Think outside your own job: One of the frustrations I hear most often from senior people is that their employees focus too narrowly on their own needs and constraints. Junior employees will often complain about organizational decisions, for example, without understanding the enterprise-wide factors that may have led to those decisions. If you want to be seen as a leader, make it your business to understand the larger organization:

How does you business work? What are the factors, in your organization, that lead to growth, and what gets in the way? What other functions does your part of the business interact with most, and how do you support each other? Take a step back from your particular job and look at how everything fits together.

Then the conversations you have with your boss and other leaders are more likely to demonstrate your broader understanding of the business, and build their sense that you could succeed, and support the organization’s success, in a broader role.


Learn from others. Great leaders don’t operate in a vacuum. If you come to work, do your job (even do it very well) and go home, having only minimal interactions with your colleagues, those in power are unlikely to see you as a potential leader. However, if you demonstrate interest in your colleagues’ opinions and ask them to tell you about things they’re interested in and know about, all kinds of good things will happen: 1) your colleagues will think you’re smart and interesting (it’s true – when others are interested in us, we tend to think better of them) and will be even more likely to share their wisdom and insight, 2) you’ll learn important and useful stuff that will help you grow as a professional, and 3) your boss and others will see you as hungry to learn and grow – vs. just hungry to get a promotion.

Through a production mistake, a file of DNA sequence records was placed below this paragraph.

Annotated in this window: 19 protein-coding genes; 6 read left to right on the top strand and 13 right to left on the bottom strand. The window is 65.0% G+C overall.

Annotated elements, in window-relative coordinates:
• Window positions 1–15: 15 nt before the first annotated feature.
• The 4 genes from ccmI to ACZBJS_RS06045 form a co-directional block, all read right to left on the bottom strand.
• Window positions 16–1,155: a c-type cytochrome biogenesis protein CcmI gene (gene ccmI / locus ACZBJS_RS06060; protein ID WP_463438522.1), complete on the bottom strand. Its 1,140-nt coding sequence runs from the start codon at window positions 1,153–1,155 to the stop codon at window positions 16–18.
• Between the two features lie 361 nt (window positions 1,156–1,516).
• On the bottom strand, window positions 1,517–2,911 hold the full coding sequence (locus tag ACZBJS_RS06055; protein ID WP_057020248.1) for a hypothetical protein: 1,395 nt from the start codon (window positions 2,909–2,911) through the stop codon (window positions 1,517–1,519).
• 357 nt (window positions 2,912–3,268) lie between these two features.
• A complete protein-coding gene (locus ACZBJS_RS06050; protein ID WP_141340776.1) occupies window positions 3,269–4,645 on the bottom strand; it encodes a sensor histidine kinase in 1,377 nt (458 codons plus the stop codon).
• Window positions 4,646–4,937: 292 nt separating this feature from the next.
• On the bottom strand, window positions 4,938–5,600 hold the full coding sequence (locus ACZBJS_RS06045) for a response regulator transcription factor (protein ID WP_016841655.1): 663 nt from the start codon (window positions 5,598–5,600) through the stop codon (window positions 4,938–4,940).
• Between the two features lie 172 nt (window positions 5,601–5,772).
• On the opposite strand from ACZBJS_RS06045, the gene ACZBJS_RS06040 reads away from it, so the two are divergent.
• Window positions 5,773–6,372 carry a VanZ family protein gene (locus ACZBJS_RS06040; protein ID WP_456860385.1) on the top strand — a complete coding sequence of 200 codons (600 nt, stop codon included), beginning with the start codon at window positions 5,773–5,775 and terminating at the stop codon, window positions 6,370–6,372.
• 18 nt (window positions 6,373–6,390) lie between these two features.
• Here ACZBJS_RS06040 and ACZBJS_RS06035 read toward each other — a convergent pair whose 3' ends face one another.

Make things happen: During the recession, I watched as two middle managers in a client organization went down two very different paths.  One of them focused on how difficult things were, and used the tough economic times as a excuse for why he was unable to do many of the things his boss asked of him. “You don’t understand,” he’d say.  ”People are freaking out; it’s hard to get them motivated.” “We don’t have the resources; we can barely keep things going.” Etc. etc.

Meanwhile his colleague, a woman at the same level and with roughly the same budget and number of employees, pulled her group together and worked with them to figure out how to overcome the obstacles. She wasn’t able to do everything she was asked – I’m not sure anyone really knocked it out of the park in 2009 – but she was able to accomplish most of it with the support and creativity of her team. The next year she was promoted, and her I-can’t-do-it colleague was let go.

It was a pretty stark example: The ability to figure out how to work with others to get things done, especially when there are obstacles, is probably the key thing bosses and HR folks look for when deciding whether someone has greater leadership potential.

If you consistently show up in these ways, your boss and other decision-makers in your organization will take notice. And the next time you ask for a bigger job or a promotion, you’re much more likely to get the answer you want.